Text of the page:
Poverty, said the archbishop, is not just limited to a lack of material goods. “There is also spiritual poverty, a poverty of the soul. The absence of beauty and prevalence of the ugly eventually corrupts a soul, leading to spiritual misery,” he said.

Evidence of this spiritual poverty is found in increasing rates of depression, “irrational intolerance” of people with differing views, and predation of the less fortunate, he said. Despite living in the United States, “the most affluent society in the history of the world,” America is still overrun with “Anger, division, injustice and depression.” 

The Church’s three transcendentals of beauty, truth, and goodness are one way to combat this divide.

“We are happy to come together today to offer something beautiful to God and to express our love for the Mother of His Son: we give our best, because we are motivated by love, which settles for nothing less,” he said.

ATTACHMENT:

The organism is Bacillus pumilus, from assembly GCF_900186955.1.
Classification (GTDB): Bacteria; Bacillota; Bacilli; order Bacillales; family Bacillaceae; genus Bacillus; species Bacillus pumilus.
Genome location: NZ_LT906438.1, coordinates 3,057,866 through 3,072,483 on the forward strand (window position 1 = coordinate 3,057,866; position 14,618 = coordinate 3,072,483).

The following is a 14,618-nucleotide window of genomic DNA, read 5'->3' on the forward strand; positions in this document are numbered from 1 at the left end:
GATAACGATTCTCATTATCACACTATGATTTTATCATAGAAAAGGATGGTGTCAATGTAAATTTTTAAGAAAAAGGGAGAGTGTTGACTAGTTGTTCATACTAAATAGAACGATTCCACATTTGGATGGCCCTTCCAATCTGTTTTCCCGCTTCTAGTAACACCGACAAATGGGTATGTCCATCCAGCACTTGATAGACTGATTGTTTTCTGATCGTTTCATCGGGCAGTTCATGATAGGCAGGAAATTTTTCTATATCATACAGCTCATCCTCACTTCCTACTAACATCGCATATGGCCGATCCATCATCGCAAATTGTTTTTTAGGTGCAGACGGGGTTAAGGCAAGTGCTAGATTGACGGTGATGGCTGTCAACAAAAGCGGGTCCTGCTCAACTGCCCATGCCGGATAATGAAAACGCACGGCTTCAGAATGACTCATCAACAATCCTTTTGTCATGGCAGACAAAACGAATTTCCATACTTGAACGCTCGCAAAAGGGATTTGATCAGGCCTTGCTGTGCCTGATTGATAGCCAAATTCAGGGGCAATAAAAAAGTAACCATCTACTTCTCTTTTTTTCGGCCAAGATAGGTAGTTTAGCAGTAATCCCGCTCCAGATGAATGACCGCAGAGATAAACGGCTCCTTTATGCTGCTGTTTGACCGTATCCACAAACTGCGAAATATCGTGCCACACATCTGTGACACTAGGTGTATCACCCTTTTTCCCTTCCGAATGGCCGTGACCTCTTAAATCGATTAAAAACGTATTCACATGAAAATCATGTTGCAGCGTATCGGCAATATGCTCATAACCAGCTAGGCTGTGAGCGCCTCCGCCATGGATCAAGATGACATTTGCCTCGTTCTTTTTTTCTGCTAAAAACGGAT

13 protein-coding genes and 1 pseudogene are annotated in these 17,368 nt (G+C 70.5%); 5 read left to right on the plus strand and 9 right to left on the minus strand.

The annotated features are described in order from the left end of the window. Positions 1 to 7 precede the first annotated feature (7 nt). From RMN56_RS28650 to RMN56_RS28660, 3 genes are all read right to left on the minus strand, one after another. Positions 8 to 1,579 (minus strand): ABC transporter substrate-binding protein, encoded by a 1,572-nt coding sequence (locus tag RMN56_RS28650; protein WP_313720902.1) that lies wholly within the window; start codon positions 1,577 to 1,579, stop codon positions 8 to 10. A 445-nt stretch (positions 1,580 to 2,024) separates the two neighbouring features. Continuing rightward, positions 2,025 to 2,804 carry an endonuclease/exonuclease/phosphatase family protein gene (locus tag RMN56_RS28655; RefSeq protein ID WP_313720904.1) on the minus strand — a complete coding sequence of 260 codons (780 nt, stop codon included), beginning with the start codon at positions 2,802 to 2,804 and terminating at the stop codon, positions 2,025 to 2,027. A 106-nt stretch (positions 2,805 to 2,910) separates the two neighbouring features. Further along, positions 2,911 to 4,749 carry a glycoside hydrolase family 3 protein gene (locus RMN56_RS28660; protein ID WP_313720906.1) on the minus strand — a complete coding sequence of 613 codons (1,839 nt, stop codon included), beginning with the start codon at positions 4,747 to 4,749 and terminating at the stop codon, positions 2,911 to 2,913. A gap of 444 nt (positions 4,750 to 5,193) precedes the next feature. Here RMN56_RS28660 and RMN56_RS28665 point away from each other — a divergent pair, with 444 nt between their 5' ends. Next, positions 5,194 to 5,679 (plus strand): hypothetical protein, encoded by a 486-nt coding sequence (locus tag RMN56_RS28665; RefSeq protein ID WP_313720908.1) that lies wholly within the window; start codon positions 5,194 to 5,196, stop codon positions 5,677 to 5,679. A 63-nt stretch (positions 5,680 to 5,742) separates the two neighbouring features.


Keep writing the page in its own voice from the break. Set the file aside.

“And here our Blessed Mother is once again uniting us: the poor with the well-to-do and the in between, from every nation, race, people and tongue.”

Pope, Abu Dhabi crown prince make joint commitment to improving health of the poor

Abu Dhabi, United Arab Emirates, Nov 18, 2019 / 01:57 pm (CNA).- In a joint statement signed Monday, Pope Francis and Mohammed bin Zayed Al Nahyan, Crown Prince of Abu Dhabi, committed to helping improve the health of those who live in impoverished communities.

The statement was signed in Abu Dhabi on their behalf Nov. 18 by Archbishop Francisco Padilla, apostolic nuncio to the United Arab Emirates, and Mohamed Mubarak Al Mazrouei, the crown prince's undersecretary.